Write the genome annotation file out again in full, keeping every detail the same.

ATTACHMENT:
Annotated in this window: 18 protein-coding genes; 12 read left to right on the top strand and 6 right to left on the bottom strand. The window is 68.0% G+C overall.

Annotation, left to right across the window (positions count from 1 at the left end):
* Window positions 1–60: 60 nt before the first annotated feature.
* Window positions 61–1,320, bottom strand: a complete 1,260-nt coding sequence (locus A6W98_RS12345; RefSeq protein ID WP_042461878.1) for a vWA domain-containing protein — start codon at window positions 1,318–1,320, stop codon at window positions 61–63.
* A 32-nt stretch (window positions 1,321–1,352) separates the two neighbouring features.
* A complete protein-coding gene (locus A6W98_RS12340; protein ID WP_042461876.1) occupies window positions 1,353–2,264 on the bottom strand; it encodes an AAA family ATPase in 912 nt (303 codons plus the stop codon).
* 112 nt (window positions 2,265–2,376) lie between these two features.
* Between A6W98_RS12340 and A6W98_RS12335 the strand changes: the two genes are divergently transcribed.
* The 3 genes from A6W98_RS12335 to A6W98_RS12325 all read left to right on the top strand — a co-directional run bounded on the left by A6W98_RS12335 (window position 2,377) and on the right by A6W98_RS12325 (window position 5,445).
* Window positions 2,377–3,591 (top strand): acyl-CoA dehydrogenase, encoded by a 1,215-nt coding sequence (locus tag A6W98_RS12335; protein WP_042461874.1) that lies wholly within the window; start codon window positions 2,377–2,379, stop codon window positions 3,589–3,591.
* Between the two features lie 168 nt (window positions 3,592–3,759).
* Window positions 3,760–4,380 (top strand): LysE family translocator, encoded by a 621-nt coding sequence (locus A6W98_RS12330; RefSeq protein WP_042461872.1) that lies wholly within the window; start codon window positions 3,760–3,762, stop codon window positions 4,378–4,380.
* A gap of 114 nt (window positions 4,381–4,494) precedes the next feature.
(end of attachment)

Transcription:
Annotated in this window: 18 protein-coding genes; 12 read left to right on the top strand and 6 right to left on the bottom strand. The window is 68.0% G+C overall.

Annotation, left to right across the window (positions count from 1 at the left end):
* Window positions 1–60: 60 nt before the first annotated feature.
* Window positions 61–1,320, bottom strand: a complete 1,260-nt coding sequence (locus A6W98_RS12345; RefSeq protein ID WP_042461878.1) for a vWA domain-containing protein — start codon at window positions 1,318–1,320, stop codon at window positions 61–63.
* A 32-nt stretch (window positions 1,321–1,352) separates the two neighbouring features.
* A complete protein-coding gene (locus A6W98_RS12340; protein ID WP_042461876.1) occupies window positions 1,353–2,264 on the bottom strand; it encodes an AAA family ATPase in 912 nt (303 codons plus the stop codon).
* 112 nt (window positions 2,265–2,376) lie between these two features.
* Between A6W98_RS12340 and A6W98_RS12335 the strand changes: the two genes are divergently transcribed.
* The 3 genes from A6W98_RS12335 to A6W98_RS12325 all read left to right on the top strand — a co-directional run bounded on the left by A6W98_RS12335 (window position 2,377) and on the right by A6W98_RS12325 (window position 5,445).
* Window positions 2,377–3,591 (top strand): acyl-CoA dehydrogenase, encoded by a 1,215-nt coding sequence (locus tag A6W98_RS12335; protein WP_042461874.1) that lies wholly within the window; start codon window positions 2,377–2,379, stop codon window positions 3,589–3,591.
* Between the two features lie 168 nt (window positions 3,592–3,759).
* Window positions 3,760–4,380 (top strand): LysE family translocator, encoded by a 621-nt coding sequence (locus A6W98_RS12330; RefSeq protein WP_042461872.1) that lies wholly within the window; start codon window positions 3,760–3,762, stop codon window positions 4,378–4,380.
* A gap of 114 nt (window positions 4,381–4,494) precedes the next feature.